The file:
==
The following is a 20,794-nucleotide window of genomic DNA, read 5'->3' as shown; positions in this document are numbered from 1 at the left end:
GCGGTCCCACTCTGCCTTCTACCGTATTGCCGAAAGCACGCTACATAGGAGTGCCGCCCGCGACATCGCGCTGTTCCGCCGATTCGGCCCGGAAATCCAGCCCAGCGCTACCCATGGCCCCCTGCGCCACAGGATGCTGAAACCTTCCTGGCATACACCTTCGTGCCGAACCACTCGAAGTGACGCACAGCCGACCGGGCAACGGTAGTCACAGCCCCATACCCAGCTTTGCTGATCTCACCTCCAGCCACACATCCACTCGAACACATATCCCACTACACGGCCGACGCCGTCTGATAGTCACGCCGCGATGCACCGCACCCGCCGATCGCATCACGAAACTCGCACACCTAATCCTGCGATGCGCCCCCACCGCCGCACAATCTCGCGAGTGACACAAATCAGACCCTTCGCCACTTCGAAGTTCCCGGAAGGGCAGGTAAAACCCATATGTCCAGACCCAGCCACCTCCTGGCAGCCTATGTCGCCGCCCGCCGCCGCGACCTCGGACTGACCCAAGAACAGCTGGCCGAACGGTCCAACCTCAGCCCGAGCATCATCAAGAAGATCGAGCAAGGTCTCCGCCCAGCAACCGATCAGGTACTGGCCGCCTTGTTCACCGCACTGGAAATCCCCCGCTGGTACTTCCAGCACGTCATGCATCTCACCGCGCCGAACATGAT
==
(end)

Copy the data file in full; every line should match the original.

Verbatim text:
The following is a 20,794-nucleotide window of genomic DNA, read 5'->3' as shown; positions in this document are numbered from 1 at the left end:
GCGGTCCCACTCTGCCTTCTACCGTATTGCCGAAAGCACGCTACATAGGAGTGCCGCCCGCGACATCGCGCTGTTCCGCCGATTCGGCCCGGAAATCCAGCCCAGCGCTACCCATGGCCCCCTGCGCCACAGGATGCTGAAACCTTCCTGGCATACACCTTCGTGCCGAACCACTCGAAGTGACGCACAGCCGACCGGGCAACGGTAGTCACAGCCCCATACCCAGCTTTGCTGATCTCACCTCCAGCCACACATCCACTCGAACACATATCCCACTACACGGCCGACGCCGTCTGATAGTCACGCCGCGATGCACCGCACCCGCCGATCGCATCACGAAACTCGCACACCTAATCCTGCGATGCGCCCCCACCGCCGCACAATCTCGCGAGTGACACAAATCAGACCCTTCGCCACTTCGAAGTTCCCGGAAGGGCAGGTAAAACCCATATGTCCAGACCCAGCCACCTCCTGGCAGCCTATGTCGCCGCCCGCCGCCGCGACCTCGGACTGACCCAAGAACAGCTGGCCGAACGGTCCAACCTCAGCCCGAGCATCATCAAGAAGATCGAGCAAGGTCTCCGCCCAGCAACCGATCAGGTACTGGCCGCCTTGTTCACCGCACTGGAAATCCCCCGCTGGTACTTCCAGCACGTCATGCATCTCACCGCGCCGAACATGAT